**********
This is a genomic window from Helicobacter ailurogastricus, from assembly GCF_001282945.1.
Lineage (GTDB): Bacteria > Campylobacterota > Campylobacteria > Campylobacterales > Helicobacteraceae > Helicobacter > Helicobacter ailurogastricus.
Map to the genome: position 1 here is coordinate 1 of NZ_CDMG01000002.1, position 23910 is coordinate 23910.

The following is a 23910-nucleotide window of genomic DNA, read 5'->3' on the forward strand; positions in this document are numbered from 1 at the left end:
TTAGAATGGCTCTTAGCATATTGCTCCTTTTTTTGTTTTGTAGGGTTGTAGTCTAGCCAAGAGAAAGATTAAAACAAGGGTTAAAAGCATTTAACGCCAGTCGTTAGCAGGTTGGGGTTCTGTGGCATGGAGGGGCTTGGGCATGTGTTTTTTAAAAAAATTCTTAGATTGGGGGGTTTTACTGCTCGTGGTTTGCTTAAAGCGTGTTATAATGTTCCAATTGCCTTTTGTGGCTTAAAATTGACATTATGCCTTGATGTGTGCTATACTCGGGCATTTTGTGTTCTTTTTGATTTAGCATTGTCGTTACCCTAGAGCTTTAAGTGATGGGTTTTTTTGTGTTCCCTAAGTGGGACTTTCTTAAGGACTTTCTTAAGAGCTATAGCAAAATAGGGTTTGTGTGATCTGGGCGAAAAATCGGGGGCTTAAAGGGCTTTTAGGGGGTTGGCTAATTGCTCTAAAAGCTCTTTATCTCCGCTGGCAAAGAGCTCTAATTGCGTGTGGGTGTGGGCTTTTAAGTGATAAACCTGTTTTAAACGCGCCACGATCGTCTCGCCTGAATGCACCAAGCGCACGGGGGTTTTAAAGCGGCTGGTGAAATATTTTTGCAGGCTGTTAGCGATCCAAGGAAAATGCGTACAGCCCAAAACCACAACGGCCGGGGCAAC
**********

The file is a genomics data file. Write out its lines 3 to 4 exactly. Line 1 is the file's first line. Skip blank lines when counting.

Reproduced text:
Map to the genome: position 1 here is coordinate 1 of NZ_CDMG01000002.1, position 23910 is coordinate 23910.

The following is a 23910-nucleotide window of genomic DNA, read 5'->3' on the forward strand; positions in this document are numbered from 1 at the left end: